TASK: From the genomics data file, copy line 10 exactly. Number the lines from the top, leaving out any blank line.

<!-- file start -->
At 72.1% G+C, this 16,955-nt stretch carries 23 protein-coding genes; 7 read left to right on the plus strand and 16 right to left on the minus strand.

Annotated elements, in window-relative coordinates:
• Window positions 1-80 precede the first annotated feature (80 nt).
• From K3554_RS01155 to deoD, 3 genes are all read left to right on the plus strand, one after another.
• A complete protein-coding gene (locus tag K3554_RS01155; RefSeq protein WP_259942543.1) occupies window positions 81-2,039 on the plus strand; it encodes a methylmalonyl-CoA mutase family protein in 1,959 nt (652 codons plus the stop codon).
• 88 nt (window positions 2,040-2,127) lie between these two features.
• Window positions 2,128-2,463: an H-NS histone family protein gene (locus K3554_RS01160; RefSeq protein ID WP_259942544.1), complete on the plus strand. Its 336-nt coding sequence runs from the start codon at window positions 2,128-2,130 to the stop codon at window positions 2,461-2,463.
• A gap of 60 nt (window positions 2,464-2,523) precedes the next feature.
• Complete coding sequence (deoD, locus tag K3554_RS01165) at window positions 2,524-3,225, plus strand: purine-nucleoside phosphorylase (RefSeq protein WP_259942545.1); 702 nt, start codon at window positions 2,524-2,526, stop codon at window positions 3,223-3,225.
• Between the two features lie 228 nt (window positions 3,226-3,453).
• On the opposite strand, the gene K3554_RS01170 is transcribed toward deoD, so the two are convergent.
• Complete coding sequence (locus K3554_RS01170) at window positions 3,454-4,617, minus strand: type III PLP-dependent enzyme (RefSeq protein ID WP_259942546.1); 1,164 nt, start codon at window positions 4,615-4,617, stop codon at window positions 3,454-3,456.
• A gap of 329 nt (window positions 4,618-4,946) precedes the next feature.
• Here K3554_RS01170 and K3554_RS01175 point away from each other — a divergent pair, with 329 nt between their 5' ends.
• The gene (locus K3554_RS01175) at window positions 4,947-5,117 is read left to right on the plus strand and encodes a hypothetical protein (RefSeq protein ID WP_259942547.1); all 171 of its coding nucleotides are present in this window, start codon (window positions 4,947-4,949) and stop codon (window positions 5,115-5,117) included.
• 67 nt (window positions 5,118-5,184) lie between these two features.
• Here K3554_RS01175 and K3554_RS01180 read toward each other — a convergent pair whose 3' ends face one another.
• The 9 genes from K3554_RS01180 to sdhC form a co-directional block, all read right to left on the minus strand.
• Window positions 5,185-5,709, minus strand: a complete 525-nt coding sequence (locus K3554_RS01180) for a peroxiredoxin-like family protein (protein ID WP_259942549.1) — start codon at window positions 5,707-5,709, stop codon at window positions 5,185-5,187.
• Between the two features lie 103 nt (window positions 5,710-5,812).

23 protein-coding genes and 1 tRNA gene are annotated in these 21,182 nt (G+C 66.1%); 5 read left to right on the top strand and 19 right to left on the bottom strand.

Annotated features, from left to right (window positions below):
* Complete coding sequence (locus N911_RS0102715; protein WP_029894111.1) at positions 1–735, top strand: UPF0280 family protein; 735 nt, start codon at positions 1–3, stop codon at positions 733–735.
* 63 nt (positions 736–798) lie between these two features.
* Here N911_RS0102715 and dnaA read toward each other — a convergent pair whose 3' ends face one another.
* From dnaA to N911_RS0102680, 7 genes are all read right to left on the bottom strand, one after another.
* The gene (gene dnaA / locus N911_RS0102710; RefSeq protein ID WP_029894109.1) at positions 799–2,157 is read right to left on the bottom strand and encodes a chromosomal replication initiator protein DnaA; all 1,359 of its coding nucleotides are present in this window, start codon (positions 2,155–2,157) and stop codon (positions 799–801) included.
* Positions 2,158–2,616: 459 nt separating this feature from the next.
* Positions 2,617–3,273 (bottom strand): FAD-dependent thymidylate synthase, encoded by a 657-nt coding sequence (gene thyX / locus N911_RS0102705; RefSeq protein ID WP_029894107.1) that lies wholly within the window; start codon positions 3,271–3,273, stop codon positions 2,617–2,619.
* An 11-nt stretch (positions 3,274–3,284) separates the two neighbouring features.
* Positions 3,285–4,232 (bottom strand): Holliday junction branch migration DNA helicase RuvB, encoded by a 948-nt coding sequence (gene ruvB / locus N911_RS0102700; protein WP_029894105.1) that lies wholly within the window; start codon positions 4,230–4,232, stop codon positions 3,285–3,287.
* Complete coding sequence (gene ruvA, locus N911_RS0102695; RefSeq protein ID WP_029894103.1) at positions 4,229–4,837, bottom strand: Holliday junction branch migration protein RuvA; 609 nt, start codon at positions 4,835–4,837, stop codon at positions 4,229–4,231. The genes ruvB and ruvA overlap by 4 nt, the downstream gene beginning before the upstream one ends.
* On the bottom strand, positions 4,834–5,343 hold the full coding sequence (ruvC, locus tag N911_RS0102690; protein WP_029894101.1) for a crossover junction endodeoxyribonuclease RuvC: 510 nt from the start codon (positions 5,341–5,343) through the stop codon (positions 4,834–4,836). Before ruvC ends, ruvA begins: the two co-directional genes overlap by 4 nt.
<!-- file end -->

• Between the two features lie 228 nt (window positions 3,226-3,453).